Jack Fry's Interview
This case raises two primary issues: data sharing and recognition of the contributions of others, along with issues of collaboration, intellectual contribution and authorship.
Jack Fry was a chemical engineering post-doc in Dr Hill's lab, a multidisciplinary group of engineers, biologists and medical doctors. Jack had joined Hill's lab to improve his marketability for an academic position by gaining valuable research skills in the biological sciences.
During his two year stay, Jack had collaborated with a surgeon in the group to test the utility of an experimental drug delivery system (DDS) in rats. DDS, developed by others in Hill's lab, delivered a toxic substance specifically to cancer cells, leaving non-cancerous cells intact. Jack and the surgeon were the first to test the effectiveness of DDS in living animals. They co-wrote a paper describing their initial findings; happily, a reputable journal has just accepted the paper for publication.
Jack was now close to the end of his post-doctoral fellowship, and was once again actively seeking a faculty position in a chemical engineering department. Apparently his work in Hill's lab had improved his resume, because he immediately received an invitation to interview at a prestigious university. As part of the interview process, Jack was expected to give a 45-minute presentation in which he would discuss his research and conclude with his future research plans. Jack diligently prepared the presentation and gave a practice talk to his peers at the lab. The most common criticism was that Jack did not have enough engineering in his presentation, and that he should "find" some engineering to add to his talk to maximize his chances of getting hired.
Jack approached Bob, a graduate student in the Hill lab, who had thoroughly studied and characterized the mechanism of DDS for the past two years and reported his need for more engineering material for his interview presentation. Bob began studying DDS about one year after its initial development, and had developed a detailed mathematical model of the system, including the mass transport of the drug to the cancer cells, the kinetics of cellular uptake of the drug, and the subsequent cell death. While developing the mathematical model, Bob had, on several occasions, received helpful advice and guidance from Jack, who had extensive experience in mathematical modeling. Bob was very grateful for Jack's help, and had thanked him publicly in the acknowledgment section of the paper that had recently been accepted for publication.
Bob graciously agreed to help Jack. He spent an afternoon with Jack, discussing the mathematical model and bringing him up to speed on its details. Bob even loaned Jack some slides he had just made in preparation for an upcoming conference at which Bob would discuss his mathematical model. Jack thanked him for his help, and quickly updated his seminar presentation with Bob's mathematical model.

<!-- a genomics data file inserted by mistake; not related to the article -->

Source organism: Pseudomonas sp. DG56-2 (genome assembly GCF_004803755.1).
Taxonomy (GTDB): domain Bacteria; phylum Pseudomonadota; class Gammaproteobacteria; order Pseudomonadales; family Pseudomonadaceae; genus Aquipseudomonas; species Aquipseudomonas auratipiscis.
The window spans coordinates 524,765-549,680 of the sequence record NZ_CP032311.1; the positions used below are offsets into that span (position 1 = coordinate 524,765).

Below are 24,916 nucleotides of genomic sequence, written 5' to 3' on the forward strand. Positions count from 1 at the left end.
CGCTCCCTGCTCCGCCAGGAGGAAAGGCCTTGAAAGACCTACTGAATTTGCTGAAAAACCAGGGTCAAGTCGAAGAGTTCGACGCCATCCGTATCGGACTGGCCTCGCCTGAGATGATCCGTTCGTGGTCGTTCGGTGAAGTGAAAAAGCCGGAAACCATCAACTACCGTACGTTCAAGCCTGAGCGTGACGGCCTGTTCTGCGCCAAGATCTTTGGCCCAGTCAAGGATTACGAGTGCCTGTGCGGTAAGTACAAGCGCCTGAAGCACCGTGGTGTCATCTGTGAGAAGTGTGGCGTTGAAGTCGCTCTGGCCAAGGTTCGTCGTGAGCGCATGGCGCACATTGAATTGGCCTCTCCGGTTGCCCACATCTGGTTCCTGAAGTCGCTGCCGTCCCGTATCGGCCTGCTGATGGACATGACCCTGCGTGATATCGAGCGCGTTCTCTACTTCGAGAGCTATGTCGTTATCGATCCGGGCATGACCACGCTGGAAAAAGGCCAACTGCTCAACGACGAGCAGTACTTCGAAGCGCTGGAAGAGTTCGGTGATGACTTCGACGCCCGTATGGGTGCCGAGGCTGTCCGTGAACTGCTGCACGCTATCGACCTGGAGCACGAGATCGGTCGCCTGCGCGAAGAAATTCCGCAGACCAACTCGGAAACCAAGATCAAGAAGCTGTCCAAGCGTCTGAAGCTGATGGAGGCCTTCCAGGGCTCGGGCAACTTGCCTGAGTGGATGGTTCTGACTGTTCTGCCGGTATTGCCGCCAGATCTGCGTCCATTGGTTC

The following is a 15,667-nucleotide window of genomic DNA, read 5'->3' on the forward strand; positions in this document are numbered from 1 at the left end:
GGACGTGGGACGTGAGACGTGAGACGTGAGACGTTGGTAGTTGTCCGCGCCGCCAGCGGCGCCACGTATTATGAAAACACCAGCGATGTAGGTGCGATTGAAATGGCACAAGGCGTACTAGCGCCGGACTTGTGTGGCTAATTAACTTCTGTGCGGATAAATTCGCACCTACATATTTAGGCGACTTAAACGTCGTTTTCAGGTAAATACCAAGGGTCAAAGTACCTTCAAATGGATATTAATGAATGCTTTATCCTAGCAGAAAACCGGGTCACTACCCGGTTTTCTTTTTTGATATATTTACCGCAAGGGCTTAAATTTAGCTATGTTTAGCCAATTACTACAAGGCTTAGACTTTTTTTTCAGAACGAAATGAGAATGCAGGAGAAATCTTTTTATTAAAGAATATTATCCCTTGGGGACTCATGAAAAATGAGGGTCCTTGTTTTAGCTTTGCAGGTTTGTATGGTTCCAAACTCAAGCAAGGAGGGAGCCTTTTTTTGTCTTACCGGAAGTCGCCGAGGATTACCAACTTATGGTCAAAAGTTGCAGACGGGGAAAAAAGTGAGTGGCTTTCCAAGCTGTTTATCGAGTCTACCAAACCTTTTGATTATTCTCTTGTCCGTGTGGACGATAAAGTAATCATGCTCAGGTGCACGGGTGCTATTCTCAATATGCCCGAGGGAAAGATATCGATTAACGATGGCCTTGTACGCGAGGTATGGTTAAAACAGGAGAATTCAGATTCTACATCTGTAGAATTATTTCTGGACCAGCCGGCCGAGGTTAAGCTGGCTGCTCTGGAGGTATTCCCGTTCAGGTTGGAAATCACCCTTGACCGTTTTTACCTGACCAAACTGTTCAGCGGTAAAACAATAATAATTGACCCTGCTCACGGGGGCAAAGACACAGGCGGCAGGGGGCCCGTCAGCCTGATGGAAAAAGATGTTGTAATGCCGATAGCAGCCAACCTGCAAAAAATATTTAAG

At the interview, Jack presented his animal model data in conjunction with Bob's mathematical model. Jack did not mention Bob or the surgeon who had helped him conduct the animal studies in his talk, but his last slide, entitled "Acknowledgments", did list Bob and the surgeon as contributors to the work. The department, very impressed with the wide range of Jack's skills and the depth of his analysis of DDS, offered him a tenure track position.
- Does Jack have an obligation to acknowledge Bob's contribution to the mathematical model? If so, did Jack satisfy this obligation? Would Jack's acknowledgment have changed if Bob had been in the audience?
- Are decisions concerning attribution entirely Jack's responsibility? Should he consult others? How can one ensure that the work of professional colleagues is properly identified in an oral presentation? What, if any, were Hill's responsibilities in preparing Jack for his presentation?
- Who else does Jack have obligations to? What are these obligations? Does Jack satisfy these obligations?
- To what extent does a presentation at an interview resemble a publication? To what extent does it differ?
- Did Jack misrepresent his own expertise and/or his own work on the project? What if his Ph.D. work had been all experimental and involved no mathematical modeling?
- What, if any, are the obligations of the interviewers? Should they probe Jack's level of expertise? Is the type of lab Jack comes from likely to influence their evaluation of Jack's work?
- What about Bob? Consider these alternative scenarios:
a. Bob gives Jack the data with the implicit understanding that when Bob is looking for a job next year, he can use Jack's experimental data in his interview presentations.
b. Bob is uncomfortable giving away data he hasn't presented; he feels it is his work, not Jack's. Nevertheless, Bob feels he must let Jack use his data. If he refuses, others in the lab may see Bob as disloyal and not a team player.
Brian Schrag, ed., Research Ethics: Cases and Commentaries, Volume 1, Bloomington, Indiana: Association for Practical and Professional Ethics, 1997.